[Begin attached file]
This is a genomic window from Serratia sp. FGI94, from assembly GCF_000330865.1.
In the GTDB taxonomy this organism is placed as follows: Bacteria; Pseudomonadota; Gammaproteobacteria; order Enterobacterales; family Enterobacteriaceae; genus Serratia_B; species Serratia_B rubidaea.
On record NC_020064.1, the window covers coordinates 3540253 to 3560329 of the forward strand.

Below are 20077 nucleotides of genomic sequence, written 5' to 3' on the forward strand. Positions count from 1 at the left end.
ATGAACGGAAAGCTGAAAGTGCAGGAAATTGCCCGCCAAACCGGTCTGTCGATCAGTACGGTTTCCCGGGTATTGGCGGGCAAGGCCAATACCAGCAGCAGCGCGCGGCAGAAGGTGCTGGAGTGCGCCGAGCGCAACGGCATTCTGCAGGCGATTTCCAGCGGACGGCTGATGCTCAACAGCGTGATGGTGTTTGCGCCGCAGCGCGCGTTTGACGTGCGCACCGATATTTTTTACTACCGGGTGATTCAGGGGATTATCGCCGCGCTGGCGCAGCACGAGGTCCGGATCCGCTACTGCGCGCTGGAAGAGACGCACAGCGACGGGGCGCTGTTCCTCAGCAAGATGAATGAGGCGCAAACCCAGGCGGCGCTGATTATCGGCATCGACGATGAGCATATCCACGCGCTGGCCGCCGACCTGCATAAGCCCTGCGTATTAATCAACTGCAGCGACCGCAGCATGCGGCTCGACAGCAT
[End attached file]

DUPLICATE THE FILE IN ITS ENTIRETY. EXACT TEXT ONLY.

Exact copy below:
This is a genomic window from Serratia sp. FGI94, from assembly GCF_000330865.1.
In the GTDB taxonomy this organism is placed as follows: Bacteria; Pseudomonadota; Gammaproteobacteria; order Enterobacterales; family Enterobacteriaceae; genus Serratia_B; species Serratia_B rubidaea.
On record NC_020064.1, the window covers coordinates 3540253 to 3560329 of the forward strand.

Below are 20077 nucleotides of genomic sequence, written 5' to 3' on the forward strand. Positions count from 1 at the left end.
ATGAACGGAAAGCTGAAAGTGCAGGAAATTGCCCGCCAAACCGGTCTGTCGATCAGTACGGTTTCCCGGGTATTGGCGGGCAAGGCCAATACCAGCAGCAGCGCGCGGCAGAAGGTGCTGGAGTGCGCCGAGCGCAACGGCATTCTGCAGGCGATTTCCAGCGGACGGCTGATGCTCAACAGCGTGATGGTGTTTGCGCCGCAGCGCGCGTTTGACGTGCGCACCGATATTTTTTACTACCGGGTGATTCAGGGGATTATCGCCGCGCTGGCGCAGCACGAGGTCCGGATCCGCTACTGCGCGCTGGAAGAGACGCACAGCGACGGGGCGCTGTTCCTCAGCAAGATGAATGAGGCGCAAACCCAGGCGGCGCTGATTATCGGCATCGACGATGAGCATATCCACGCGCTGGCCGCCGACCTGCATAAGCCCTGCGTATTAATCAACTGCAGCGACCGCAGCATGCGGCTCGACAGCAT